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Noise Control Practices Dr. Wesam Al Madhoun
Noise Before We Discuss Noise Control Let’s Review Some Noise Concepts Noise Measurements • Noise Levels are Expressed as Decibels (dB)
1+1+1 Does Not Equal to 3 The Decibel is a Logarithmic Unit of Measure So We Can’t Simply Add Numbers. “Shake and Roll” • How We Perceive Noise
High Frequency Noise Power Tools, Saws, Grinders Other High RPM Equipment Sudden Release of Pressure • High Frequency Noises Deflect Easier, Are Easier to Shield, Are Easier to Insulate.
Low Frequency Noise Power Presses Pumps, Compressors Other Low RPM Equipment • Low frequency Noises Can Travel Around and Through Objects and Are Harder to Shield and Absorb
Harmful Effects Harmful Effects of Noise Are Related to the Noise Dose Is the Noise Harmful? • Ask Yourself: • How Loud, How Long, How Many Times?
Noise Dose is a Combination Intensity of Noise (how loud) Duration of Noise Exposure (how long) Frequency (how many times during the day are they exposed to such a noise)
Noise Regulated as an 8 hour Time Weighted Average (TWA) An 8 hr TWA of 90 dBA is designated as a Noise Dose of 100%
First Rule of Thumb 5 dB Halving Rule • For Each 5 dB Increase in Noise, In order to be Equivalent to the Previous Dose You Must Half the Allowable Exposure Time
Equivalent Dose of 90 dBA Over an 8 Hour TWA Period 95 dBA over 4 Hour TWA Period 100 dBA over 2 Hour TWA Period 105 dBA over 1 Hour TWA Period 110 dBA over ½ Hour TWA Period
Duration (How Long) The 5 dB Rule Can Be Useful in Estimating Whether a Noise or an Activity Would Result in Employees Being Exposed to Noise In Excess of the PEL
Example An Employee Must Enter a Pump Room and Conduct Preventative Maintenance The Small Portable Sound Level Meter Reads 105 dBA Inside the Pump Room How Long Could the Employee Stay in the Pump Room Without Exceeding the Dose Equivalent Noise Exposure of 90 dBA over an 8 hour TWA?
Answer Employee Noise Exposure for 1 Hour at 105 dBA Would Be the Dose Equivalent Exposure of 90 dBA for an 8 Hr TWA Administrative Controls • Likewise, Limiting Employee Exposure Time to Noise Can Help Reduce the Possibility of Hearing Loss
Watch Where You’re Standing Employee Noise Exposures Often Depend on How Close They Are to the Noise Source Distance • Noise Quickly Decreases as You Move Away from the Noise Source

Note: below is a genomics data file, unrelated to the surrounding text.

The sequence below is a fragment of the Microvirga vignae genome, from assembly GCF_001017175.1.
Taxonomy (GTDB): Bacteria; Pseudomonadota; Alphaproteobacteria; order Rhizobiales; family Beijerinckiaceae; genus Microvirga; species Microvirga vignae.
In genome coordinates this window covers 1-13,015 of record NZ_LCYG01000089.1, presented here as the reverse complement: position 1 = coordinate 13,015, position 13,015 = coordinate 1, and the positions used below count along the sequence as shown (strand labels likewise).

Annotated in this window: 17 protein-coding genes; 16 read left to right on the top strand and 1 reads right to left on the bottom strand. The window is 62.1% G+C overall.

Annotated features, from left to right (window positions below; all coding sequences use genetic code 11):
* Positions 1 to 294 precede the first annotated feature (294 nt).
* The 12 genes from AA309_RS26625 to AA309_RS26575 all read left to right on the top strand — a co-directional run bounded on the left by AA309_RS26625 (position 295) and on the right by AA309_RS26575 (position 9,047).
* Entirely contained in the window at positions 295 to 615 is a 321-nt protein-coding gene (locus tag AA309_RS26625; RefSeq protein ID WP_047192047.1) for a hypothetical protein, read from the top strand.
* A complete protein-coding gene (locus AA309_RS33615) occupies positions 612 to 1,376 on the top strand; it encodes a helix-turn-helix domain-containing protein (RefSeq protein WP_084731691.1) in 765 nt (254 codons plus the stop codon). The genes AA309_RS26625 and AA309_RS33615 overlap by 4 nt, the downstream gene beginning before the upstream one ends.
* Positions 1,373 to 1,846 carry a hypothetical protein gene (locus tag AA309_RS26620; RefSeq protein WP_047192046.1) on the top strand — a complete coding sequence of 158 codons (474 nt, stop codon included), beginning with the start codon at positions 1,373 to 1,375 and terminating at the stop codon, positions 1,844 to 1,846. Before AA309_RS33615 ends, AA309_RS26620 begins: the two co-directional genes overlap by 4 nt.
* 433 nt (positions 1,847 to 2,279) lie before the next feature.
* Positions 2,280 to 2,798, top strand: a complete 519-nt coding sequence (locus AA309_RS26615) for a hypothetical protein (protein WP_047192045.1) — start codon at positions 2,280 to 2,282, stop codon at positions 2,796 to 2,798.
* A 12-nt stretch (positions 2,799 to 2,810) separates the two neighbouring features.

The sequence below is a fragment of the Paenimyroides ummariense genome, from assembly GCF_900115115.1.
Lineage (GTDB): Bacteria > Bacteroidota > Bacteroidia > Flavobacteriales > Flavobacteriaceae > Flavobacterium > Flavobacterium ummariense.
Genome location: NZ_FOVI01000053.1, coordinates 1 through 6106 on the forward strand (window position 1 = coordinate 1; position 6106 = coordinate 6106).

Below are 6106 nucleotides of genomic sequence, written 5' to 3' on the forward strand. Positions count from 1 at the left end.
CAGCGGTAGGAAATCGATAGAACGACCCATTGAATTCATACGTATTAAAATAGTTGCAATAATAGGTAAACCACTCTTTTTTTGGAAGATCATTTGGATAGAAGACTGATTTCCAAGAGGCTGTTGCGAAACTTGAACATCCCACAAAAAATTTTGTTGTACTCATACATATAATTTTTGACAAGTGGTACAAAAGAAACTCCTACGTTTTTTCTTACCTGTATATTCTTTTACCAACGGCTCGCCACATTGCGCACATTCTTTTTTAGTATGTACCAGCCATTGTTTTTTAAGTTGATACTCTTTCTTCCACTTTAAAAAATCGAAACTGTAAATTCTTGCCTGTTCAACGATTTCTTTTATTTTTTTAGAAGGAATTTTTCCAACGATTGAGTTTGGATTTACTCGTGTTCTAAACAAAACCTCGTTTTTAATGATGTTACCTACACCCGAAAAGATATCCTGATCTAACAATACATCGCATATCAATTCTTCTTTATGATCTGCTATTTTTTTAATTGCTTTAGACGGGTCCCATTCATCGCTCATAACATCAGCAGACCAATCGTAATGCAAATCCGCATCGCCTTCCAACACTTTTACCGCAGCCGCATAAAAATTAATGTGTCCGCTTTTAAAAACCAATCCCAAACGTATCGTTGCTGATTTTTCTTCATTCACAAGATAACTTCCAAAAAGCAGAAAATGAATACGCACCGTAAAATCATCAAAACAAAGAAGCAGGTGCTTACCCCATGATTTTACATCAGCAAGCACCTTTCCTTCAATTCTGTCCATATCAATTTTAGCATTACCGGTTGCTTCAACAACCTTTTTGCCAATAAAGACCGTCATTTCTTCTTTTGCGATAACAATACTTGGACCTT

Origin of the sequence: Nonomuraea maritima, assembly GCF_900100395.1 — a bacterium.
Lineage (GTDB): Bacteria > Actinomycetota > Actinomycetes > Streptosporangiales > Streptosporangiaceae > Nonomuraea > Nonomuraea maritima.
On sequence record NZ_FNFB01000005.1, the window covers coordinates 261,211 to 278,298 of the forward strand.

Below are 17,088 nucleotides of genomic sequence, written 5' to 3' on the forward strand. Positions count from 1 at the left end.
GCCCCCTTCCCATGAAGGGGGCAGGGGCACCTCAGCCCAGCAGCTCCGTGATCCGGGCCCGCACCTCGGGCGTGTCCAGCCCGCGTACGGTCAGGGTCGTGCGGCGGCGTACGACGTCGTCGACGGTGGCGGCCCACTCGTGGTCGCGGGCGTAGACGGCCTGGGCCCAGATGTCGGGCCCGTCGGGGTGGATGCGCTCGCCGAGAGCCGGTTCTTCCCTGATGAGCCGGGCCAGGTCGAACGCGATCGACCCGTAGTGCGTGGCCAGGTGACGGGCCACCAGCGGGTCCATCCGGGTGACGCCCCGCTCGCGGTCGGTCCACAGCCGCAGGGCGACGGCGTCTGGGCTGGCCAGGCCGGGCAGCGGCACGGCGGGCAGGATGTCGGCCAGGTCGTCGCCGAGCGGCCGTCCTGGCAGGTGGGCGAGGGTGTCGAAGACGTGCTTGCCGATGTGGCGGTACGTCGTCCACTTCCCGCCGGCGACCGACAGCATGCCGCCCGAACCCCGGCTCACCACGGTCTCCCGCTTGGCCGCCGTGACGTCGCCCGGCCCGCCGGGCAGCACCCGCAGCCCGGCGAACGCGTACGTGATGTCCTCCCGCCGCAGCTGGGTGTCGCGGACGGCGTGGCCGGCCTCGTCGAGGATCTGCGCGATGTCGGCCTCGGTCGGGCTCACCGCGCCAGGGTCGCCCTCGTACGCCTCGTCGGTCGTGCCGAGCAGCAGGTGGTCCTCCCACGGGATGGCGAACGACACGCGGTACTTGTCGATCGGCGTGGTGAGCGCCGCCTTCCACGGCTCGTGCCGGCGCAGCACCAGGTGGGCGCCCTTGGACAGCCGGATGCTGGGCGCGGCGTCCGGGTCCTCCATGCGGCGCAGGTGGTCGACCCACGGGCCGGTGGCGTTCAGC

6 dB Double Distance Rule Noise Will Decrease 6 dB Each Time You Double the Distance (free field, point source only)
Distance From the Noise Source Is It Possible to Move the Employee Workstation or the Noise Source? • Moving the Employee or the Noise Source Doesn’t Eliminate the Loud Noise, it Just Reduces the Employee Exposure to it!
Think Out Loud In Moving the Source, Have You Created a Problem for Someone Else? Isolation Methods • Can You Isolate the Noise Source or The Employee From the Noise Source?
Enclosing the Employee The Cab of Heavy Earth Moving Equipment is a Good Example. They are Insulated (and Air Conditioned).
Isolation Methods Install Barriers Between the Employee and Noise Source Enclose the Noise Source Enclose the Employee
Think Out Loud Be Careful When Constructing Barriers or Enclosures. Noise May be Deflected Backwards Off the Barriers or the Walls of the Enclosure Which Can Increase the Noise Intensity on the Noise Source Side. Employees who Must Service Equipment or Conduct Work in Those Areas May Now be Exposed to Greater Noise than Before
Noise Absorbing Material The Good • Noise is Absorbed, It’s Gone, It Wouldn’t Bother Anyone Anymore • High Frequency Noises are Easier to Absorb
The Bad Some Types Can be Fragile Some Types Can be Hard to Clean Some Can Be Expensive
The Ugly Some Types Can Be Very Expensive Some Types Won’t Hold Up to Chemicals or Moisture Some Types Can be Combustible
Consideration of materials used • Climate • Ease of installation • Durability - resistance to degradation from compression, moisture, decomposition, etc. • Ease of replacement at end of life • Cost effectiveness • Toxicity • Flammability • Environmental impact and sustainability
Transmitting Vibration • Noise and Vibration Can Be Transmitted to Other Surfaces Which Then also Transmits Noise
Controlling Noise Generated by Vibration Sources Springs, or Isolation Material under Motors and Large Equipment Ensure Plates, Covers, Doors, and Access Panels are Securely Attached Bent or Warped Shafts on Motors and Fans Can Create Vibration Bad Bearings, Flywheels, Pulleys, Fan Blades, and Belts
By the Way Poor Maintenance Can Be a Major Source of Noise Exposure and One Which is Often Consider Economically Feasible.
Controlling Noise Created By Released Air Muffler systems on Pneumatic Equipment When Available Reduce Air Pressure if Possible Discourage the Use of Compressed Air for Cleaning Purposes
You May Not Be The First Person To Ask Contact the Manufacturer of the Equipment and Request Assistance in Determining Ways to Help Decrease Noise Output of the Machines
Hearing Protection Hearing Protection is not a Noise Control Method • Hearing Protection does not Reduce Employee Noise Exposure, • It Reduces the Potential Harm Which Could Otherwise Result in an Unprotected Employee
Hearing Protectors Like Respirators, They are Only Effective if Used Properly • Ear Plugs and Other Types of Hearing Protection Have Limitations on How Much Protection They Can Provide
The techniques employed for noise control can be broadly classified as: • Control at source • Control in the transmission path • Using protective equipment.